7 Reads We Recommend

7 reads1. “Find” by Ron Riekki in Juked

I love the distance Ron Riekki’s flash travels in less than, I’m guessing, 400 words. The voice is sardonic, immediately engaging, and swiftly carries us into grim corners that glitter with strange and sublime detail that flips this war narrative on its severed ear. ~ Sheryl Monks, Editor

2. “Old Man Falling Off of Stool” by Timur Jonathan Karaca in Smoke Long Quarterly, Issue 48

Somewhere in the magazine, perhaps in the archives now, I remember reading that it got its name because the stories within could be read in the time it takes to smoke one cigarette. I smoked three reading Timur Jonathan Karaca’s “Old Man Falling Off of Stool,” but then I’ve read it three times now. It’s such a beautiful example of what flash fiction can do, showing off its arc in splendid fashion, measuring the reader’s breathing expertly so as to slip away quietly with the story’s end. It’s an intentionally quick read, rising up, for me, just as the blood begins to pool along the old man’s skull, catching my throat as I realize I’m privy to the beginning of the end of someone’s life. No fanfare, no drama, a closer seat to what’s really going on than the other diners half standing. That’s the blessing. That’s the beauty of flash fiction done right, seizing the right point in time to tell a whole story, treated with dignity and a good eye for what’s really important, how to create an experience for the reader, a clear sense that we were there in this moment to bear witness. ~ Antonios Maltezos, Editor

3. “Leather Interiors That Used to Moo” by Ryan Quinn Flanagan at Your One Phone Call

Ryan Quinn Flanagan uses incredible imagery, the kind that makes your stomach twist it’s so visceral. His description of this photo shoot with dead animals and a beautiful woman captures the mind of the reader, quickly forcing one to consider the connections between violence and sexuality. This poem stuck with me, as it made me think and did not let me stop thinking. ~ Emily Ramser, Editorial Assistant

4. “The Tines” by Noah Warren at Boaat Press

Noah’s poem has such delicate strength– the stunning visual here is clear, and the tension in his precise language takes my breath away. This father/son scene captures the theme of this issue so well: Hunger. ~ Laurel Dowswell, Features Editor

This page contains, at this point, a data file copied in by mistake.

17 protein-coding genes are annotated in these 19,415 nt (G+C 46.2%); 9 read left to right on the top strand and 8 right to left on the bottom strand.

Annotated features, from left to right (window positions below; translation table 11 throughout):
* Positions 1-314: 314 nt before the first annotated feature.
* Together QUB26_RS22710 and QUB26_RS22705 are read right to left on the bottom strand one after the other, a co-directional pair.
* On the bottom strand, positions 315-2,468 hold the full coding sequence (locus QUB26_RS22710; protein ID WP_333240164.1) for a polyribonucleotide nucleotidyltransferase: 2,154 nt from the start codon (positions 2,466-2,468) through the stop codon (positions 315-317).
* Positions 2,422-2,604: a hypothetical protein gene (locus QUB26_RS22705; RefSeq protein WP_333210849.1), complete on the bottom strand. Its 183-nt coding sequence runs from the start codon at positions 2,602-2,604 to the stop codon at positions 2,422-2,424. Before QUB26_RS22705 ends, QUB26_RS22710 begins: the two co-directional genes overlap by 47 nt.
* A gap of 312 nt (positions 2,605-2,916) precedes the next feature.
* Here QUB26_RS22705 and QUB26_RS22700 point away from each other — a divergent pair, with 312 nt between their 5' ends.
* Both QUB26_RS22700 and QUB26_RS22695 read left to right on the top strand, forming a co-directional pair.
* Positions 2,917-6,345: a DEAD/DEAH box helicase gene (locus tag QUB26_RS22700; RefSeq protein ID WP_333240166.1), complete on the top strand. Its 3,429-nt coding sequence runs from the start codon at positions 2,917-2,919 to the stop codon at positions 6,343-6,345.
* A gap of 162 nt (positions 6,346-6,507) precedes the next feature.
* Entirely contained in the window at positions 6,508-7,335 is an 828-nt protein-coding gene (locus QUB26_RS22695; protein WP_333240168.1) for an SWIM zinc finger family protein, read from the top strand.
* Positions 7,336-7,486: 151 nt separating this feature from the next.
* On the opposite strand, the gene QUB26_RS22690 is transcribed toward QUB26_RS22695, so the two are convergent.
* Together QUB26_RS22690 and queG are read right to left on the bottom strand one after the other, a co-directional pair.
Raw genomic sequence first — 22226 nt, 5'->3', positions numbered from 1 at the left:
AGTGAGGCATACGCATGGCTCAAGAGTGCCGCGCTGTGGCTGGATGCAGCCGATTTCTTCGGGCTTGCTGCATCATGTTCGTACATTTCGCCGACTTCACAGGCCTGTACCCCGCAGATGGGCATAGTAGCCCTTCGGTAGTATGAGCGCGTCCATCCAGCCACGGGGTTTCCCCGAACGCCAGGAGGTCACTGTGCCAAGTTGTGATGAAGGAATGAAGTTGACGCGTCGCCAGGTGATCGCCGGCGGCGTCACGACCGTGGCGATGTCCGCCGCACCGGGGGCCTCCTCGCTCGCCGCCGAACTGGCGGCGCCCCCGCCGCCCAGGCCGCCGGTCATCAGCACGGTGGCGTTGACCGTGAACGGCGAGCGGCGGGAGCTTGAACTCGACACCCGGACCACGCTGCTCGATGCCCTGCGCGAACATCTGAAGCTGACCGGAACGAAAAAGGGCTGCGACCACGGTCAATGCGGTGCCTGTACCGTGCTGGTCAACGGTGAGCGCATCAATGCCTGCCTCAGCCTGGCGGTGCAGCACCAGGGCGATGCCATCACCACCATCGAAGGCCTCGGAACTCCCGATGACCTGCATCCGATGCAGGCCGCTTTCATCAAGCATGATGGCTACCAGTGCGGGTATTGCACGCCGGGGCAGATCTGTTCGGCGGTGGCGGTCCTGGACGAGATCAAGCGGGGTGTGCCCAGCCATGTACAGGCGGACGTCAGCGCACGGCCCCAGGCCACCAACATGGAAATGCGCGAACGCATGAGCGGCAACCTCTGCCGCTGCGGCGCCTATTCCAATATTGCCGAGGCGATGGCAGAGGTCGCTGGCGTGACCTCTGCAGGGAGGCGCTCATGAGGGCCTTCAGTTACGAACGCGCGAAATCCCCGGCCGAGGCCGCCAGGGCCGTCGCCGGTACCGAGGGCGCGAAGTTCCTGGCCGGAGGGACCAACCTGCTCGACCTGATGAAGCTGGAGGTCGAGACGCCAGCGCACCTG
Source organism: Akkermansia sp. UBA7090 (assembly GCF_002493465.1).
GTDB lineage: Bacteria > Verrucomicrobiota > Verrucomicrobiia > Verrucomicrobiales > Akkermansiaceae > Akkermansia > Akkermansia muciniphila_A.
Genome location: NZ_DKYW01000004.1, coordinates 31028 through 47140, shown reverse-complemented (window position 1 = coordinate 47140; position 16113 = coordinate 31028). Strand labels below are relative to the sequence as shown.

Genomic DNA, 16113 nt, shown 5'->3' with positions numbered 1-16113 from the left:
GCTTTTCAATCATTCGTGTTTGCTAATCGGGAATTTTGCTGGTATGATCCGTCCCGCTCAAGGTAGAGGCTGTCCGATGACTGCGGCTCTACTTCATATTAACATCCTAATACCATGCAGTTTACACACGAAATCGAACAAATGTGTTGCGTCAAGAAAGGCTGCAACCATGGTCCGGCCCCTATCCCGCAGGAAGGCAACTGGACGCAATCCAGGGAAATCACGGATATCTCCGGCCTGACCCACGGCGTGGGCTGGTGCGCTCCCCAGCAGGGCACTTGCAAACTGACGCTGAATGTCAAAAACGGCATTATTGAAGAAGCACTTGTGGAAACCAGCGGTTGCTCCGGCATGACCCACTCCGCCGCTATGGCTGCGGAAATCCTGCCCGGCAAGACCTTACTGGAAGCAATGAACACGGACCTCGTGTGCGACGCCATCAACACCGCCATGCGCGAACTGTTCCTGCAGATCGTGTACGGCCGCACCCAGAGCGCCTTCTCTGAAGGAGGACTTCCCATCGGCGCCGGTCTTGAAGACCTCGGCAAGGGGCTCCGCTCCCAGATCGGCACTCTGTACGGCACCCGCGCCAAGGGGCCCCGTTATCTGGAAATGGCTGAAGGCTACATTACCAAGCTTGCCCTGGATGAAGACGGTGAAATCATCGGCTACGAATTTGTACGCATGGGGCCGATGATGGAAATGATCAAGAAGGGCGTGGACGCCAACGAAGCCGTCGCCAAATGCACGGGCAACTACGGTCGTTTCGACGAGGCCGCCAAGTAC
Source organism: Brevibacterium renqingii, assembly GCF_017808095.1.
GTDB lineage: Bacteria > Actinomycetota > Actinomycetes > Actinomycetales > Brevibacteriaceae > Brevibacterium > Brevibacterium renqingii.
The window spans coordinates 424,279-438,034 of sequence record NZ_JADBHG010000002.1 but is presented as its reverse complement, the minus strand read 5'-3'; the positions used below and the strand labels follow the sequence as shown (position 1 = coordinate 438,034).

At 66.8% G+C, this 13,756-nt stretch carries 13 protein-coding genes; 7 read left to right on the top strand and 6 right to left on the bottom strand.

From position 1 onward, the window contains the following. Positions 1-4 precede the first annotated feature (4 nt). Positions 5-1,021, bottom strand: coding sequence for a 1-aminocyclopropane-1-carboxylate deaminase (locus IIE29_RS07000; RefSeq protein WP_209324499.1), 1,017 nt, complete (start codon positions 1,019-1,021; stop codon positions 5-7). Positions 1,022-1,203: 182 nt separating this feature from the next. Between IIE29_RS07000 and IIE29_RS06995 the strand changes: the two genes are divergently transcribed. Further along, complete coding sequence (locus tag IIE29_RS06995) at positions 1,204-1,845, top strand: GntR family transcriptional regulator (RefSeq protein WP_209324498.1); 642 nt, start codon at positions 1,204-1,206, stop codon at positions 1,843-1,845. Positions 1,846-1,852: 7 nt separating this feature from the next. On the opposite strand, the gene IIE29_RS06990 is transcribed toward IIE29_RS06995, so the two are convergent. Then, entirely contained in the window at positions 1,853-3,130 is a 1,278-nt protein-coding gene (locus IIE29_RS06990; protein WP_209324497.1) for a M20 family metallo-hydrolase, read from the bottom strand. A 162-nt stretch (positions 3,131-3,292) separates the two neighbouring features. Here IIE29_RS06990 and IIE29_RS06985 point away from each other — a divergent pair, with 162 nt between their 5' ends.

5. “Momentum” by Pamela J. Wolfson in Vestal Review, Issue 47

One valuable tool of the trade for the flash fiction writer is language. When so pressed for word count, it’s the poetry of the carefully chosen word that gives life to the minutest detail, thus expanding the known universe to include so much we may have otherwise missed. But even here, there need be a raison d’etre for paragraphs that read like pure poetry. In “Momentum,” Pamela J. Wolfson does a remarkable job of bringing us not only down to street level, modern day Nanjing, China, but deeper still, the American couple’s guide the point person into the heart of life there; what we’re exposed to, a seeming distraction from how a regular tour should unfold. But Wolfson’s gorgeous descriptions have a purpose, the tour guide’s impression that the adopted child with the Americans will be more fortunate than she because the child will experience more of the world. A calculated risk by Wolfson, ending on that impression, but also a  wonderful faith in her readers to see what she sees, to share in the love of language and its ability to find beauty if only we look. ~ Antonios Maltezos, Editor

6. “Short Answers” by Ursula Villarreal-Moura at Dogzplot Press

The ability to capture a story in less than 200 words is something I admired greatly. The ability to capture emotion in less than 200 words is something I admire even more, and for that reason, Ursula Villarreal-Moura has been placed on my writers to watch list. Her story, which revolves around a character’s therapy appointment, is succinct but packed full, almost reminiscent of a punch to the gut. ~ Emily Ramser, Editorial Assistant

7. “Closed for Now” by Maria Terrone at Literal Latté

“Closed for Now” begins with everyday tasks and ends in uncertainty for both the narrator and the reader. Parallels are drawn between mental, emotional, and physical closings. Anyone who describes ‘skin like parchment ready to be inked’ has captured my attention as a reader and as a writer. I slipped into familiarity at the first line and didn’t leave until the end. ~ Chelsei Crotteau, Social Media Assistant

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